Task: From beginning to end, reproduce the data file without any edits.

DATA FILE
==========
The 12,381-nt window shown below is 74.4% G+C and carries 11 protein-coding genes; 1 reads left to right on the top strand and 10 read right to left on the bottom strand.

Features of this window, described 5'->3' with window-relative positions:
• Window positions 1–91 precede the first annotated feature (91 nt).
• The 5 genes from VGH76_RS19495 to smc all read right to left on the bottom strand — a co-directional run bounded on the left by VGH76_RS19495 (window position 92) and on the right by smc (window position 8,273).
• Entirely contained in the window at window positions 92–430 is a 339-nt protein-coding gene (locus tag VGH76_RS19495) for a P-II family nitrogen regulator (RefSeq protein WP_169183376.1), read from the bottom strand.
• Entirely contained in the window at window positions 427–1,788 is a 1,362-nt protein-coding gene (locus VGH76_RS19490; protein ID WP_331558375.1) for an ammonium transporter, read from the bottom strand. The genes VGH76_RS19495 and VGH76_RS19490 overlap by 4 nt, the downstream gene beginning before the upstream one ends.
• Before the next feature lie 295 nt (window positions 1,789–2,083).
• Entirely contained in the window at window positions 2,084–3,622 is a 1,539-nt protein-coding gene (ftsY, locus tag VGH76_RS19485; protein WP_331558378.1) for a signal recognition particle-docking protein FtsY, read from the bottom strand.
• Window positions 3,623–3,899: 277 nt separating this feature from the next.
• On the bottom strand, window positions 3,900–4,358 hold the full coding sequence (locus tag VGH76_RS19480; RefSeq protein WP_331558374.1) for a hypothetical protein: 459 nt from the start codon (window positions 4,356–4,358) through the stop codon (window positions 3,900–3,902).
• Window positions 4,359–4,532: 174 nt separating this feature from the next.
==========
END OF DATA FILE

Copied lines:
The 12,381-nt window shown below is 74.4% G+C and carries 11 protein-coding genes; 1 reads left to right on the top strand and 10 read right to left on the bottom strand.

Features of this window, described 5'->3' with window-relative positions:
• Window positions 1–91 precede the first annotated feature (91 nt).
• The 5 genes from VGH76_RS19495 to smc all read right to left on the bottom strand — a co-directional run bounded on the left by VGH76_RS19495 (window position 92) and on the right by smc (window position 8,273).
• Entirely contained in the window at window positions 92–430 is a 339-nt protein-coding gene (locus tag VGH76_RS19495) for a P-II family nitrogen regulator (RefSeq protein WP_169183376.1), read from the bottom strand.
• Entirely contained in the window at window positions 427–1,788 is a 1,362-nt protein-coding gene (locus VGH76_RS19490; protein ID WP_331558375.1) for an ammonium transporter, read from the bottom strand. The genes VGH76_RS19495 and VGH76_RS19490 overlap by 4 nt, the downstream gene beginning before the upstream one ends.
• Before the next feature lie 295 nt (window positions 1,789–2,083).
• Entirely contained in the window at window positions 2,084–3,622 is a 1,539-nt protein-coding gene (ftsY, locus tag VGH76_RS19485; protein WP_331558378.1) for a signal recognition particle-docking protein FtsY, read from the bottom strand.
• Window positions 3,623–3,899: 277 nt separating this feature from the next.
• On the bottom strand, window positions 3,900–4,358 hold the full coding sequence (locus tag VGH76_RS19480; RefSeq protein WP_331558374.1) for a hypothetical protein: 459 nt from the start codon (window positions 4,356–4,358) through the stop codon (window positions 3,900–3,902).
• Window positions 4,359–4,532: 174 nt separating this feature from the next.